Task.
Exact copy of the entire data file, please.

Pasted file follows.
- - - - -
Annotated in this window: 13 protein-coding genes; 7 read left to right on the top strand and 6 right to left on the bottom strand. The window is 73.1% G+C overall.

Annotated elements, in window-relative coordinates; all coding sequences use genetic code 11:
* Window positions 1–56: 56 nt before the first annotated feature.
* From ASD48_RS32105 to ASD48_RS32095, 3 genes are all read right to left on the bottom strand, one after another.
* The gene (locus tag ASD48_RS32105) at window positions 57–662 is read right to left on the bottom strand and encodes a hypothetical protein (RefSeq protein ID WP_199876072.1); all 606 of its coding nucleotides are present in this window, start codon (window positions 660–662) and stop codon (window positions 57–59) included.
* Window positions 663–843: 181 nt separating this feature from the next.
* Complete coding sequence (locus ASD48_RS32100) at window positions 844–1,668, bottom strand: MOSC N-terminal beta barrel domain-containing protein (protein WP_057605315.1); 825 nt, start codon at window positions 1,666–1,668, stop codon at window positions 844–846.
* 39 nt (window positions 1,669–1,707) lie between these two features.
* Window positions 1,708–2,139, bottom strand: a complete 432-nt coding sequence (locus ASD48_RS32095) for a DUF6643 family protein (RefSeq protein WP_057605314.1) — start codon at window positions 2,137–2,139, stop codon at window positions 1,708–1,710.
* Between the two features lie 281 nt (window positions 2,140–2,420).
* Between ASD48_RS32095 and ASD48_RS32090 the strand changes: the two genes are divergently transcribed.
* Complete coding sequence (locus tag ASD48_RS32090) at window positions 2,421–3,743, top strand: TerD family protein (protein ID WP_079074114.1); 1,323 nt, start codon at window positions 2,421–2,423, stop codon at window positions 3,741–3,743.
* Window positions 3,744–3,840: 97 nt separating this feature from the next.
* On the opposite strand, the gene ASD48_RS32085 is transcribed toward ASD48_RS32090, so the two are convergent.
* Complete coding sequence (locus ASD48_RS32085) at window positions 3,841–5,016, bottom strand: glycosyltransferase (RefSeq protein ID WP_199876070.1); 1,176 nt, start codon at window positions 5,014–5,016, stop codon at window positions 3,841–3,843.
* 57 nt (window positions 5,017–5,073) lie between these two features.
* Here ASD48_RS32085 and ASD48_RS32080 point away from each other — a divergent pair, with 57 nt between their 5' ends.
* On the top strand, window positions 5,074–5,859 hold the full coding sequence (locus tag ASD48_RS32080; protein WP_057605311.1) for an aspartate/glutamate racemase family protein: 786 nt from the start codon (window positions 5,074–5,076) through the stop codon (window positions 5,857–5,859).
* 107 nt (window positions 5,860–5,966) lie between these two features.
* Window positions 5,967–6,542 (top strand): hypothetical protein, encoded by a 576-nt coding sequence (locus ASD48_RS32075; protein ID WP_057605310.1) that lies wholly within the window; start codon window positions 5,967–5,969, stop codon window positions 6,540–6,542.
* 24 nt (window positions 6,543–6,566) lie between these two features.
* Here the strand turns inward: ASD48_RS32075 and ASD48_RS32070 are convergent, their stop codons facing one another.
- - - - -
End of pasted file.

Annotated in this window: 13 protein-coding genes; 7 read left to right on the top strand and 6 right to left on the bottom strand. The window is 73.1% G+C overall.

Annotated elements, in window-relative coordinates; all coding sequences use genetic code 11:
* Window positions 1–56: 56 nt before the first annotated feature.
* From ASD48_RS32105 to ASD48_RS32095, 3 genes are all read right to left on the bottom strand, one after another.
* The gene (locus tag ASD48_RS32105) at window positions 57–662 is read right to left on the bottom strand and encodes a hypothetical protein (RefSeq protein ID WP_199876072.1); all 606 of its coding nucleotides are present in this window, start codon (window positions 660–662) and stop codon (window positions 57–59) included.
* Window positions 663–843: 181 nt separating this feature from the next.
* Complete coding sequence (locus ASD48_RS32100) at window positions 844–1,668, bottom strand: MOSC N-terminal beta barrel domain-containing protein (protein WP_057605315.1); 825 nt, start codon at window positions 1,666–1,668, stop codon at window positions 844–846.
* 39 nt (window positions 1,669–1,707) lie between these two features.
* Window positions 1,708–2,139, bottom strand: a complete 432-nt coding sequence (locus ASD48_RS32095) for a DUF6643 family protein (RefSeq protein WP_057605314.1) — start codon at window positions 2,137–2,139, stop codon at window positions 1,708–1,710.
* Between the two features lie 281 nt (window positions 2,140–2,420).
* Between ASD48_RS32095 and ASD48_RS32090 the strand changes: the two genes are divergently transcribed.
* Complete coding sequence (locus tag ASD48_RS32090) at window positions 2,421–3,743, top strand: TerD family protein (protein ID WP_079074114.1); 1,323 nt, start codon at window positions 2,421–2,423, stop codon at window positions 3,741–3,743.
* Window positions 3,744–3,840: 97 nt separating this feature from the next.
* On the opposite strand, the gene ASD48_RS32085 is transcribed toward ASD48_RS32090, so the two are convergent.
* Complete coding sequence (locus ASD48_RS32085) at window positions 3,841–5,016, bottom strand: glycosyltransferase (RefSeq protein ID WP_199876070.1); 1,176 nt, start codon at window positions 5,014–5,016, stop codon at window positions 3,841–3,843.
* 57 nt (window positions 5,017–5,073) lie between these two features.
* Here ASD48_RS32085 and ASD48_RS32080 point away from each other — a divergent pair, with 57 nt between their 5' ends.
* On the top strand, window positions 5,074–5,859 hold the full coding sequence (locus tag ASD48_RS32080; protein WP_057605311.1) for an aspartate/glutamate racemase family protein: 786 nt from the start codon (window positions 5,074–5,076) through the stop codon (window positions 5,857–5,859).
* 107 nt (window positions 5,860–5,966) lie between these two features.
* Window positions 5,967–6,542 (top strand): hypothetical protein, encoded by a 576-nt coding sequence (locus ASD48_RS32075; protein ID WP_057605310.1) that lies wholly within the window; start codon window positions 5,967–5,969, stop codon window positions 6,540–6,542.
* 24 nt (window positions 6,543–6,566) lie between these two features.
* Here the strand turns inward: ASD48_RS32075 and ASD48_RS32070 are convergent, their stop codons facing one another.